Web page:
Prints are made by transferring an image from lino to paper. Linocuts are original works of art.
The process Helen uses to make her hand-crafted art is known as reduction, elimination, or suicide linocut.
This is how Helen describes the technique. “The first step is to sketch a reverse image on the lino. Then I use a scalpel to carve away parts of the lino. Ink is applied to the surface of the lino using a roller, which gives a thin and even spread. Only the uncut surface of the lino that is in ‘relief’ -i.e. a higher level than other parts of the lino – will have ink on and that is what appears on the print.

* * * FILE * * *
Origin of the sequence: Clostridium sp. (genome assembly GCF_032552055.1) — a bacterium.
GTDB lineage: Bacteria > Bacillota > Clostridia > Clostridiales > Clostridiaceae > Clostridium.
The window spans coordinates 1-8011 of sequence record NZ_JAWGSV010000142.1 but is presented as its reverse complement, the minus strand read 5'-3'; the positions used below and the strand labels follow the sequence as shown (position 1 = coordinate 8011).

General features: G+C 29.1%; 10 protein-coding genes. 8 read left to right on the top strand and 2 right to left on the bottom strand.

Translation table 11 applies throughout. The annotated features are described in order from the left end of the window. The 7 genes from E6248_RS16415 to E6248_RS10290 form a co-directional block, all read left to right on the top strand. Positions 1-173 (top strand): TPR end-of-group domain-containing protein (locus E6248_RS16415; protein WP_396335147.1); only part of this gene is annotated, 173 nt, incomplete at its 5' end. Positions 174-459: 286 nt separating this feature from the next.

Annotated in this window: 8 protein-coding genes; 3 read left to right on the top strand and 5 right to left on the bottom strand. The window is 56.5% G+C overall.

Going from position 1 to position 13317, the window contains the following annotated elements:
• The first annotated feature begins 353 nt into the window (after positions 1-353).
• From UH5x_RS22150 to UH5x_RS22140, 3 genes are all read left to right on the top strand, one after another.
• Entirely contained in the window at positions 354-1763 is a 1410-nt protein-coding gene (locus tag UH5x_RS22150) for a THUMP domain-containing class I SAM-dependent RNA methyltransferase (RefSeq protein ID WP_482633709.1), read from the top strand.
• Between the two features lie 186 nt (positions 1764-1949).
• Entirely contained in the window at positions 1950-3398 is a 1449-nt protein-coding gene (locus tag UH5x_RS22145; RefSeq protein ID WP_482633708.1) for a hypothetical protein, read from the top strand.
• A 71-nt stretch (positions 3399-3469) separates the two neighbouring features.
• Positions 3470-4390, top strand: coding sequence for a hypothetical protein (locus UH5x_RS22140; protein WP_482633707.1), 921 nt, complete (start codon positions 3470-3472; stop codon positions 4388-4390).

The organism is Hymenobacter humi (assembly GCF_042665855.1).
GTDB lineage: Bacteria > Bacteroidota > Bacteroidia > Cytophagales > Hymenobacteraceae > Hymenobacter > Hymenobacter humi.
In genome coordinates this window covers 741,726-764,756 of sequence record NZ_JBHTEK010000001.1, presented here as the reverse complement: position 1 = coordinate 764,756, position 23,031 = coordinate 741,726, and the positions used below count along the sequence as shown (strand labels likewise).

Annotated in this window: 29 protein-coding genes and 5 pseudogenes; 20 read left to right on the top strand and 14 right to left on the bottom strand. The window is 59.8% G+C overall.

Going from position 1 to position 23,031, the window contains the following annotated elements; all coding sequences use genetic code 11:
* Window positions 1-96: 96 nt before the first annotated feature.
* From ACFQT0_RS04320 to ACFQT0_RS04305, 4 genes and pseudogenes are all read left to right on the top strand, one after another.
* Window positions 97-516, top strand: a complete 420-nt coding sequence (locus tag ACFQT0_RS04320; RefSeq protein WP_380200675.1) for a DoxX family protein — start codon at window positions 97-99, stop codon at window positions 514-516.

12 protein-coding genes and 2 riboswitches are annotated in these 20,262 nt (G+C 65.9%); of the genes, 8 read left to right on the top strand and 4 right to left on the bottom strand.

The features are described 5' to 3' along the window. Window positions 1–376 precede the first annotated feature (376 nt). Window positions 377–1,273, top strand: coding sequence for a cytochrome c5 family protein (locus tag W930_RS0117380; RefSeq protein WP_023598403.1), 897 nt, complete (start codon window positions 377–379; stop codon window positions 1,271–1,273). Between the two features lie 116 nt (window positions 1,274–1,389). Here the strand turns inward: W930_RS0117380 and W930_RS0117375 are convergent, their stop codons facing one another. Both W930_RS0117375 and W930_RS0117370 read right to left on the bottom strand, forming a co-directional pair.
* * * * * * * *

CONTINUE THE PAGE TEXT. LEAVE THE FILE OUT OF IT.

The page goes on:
A sheet of paper is placed on the inked lino and the ink transfers onto the paper by applying pressure from the press. This process is repeated on the same piece of paper for each successive colour and cut.
Once an area of colour has been printed, the lino must be carved away to allow the ink to show through when the next darker colour is printed over the top. This means I cannot go back to a previous colour because the lino no longer exists – hence the term ‘reduction’. It is vital to be accurate especially if multiple colours are to be applied – a millimetre out of registration and the image can be lost, wasting days and weeks of cutting and printing. Lino reduction printing is time consuming but it gives me such a thrill to see the art work slowly emerge in the way I envisioned it in my imagination’.”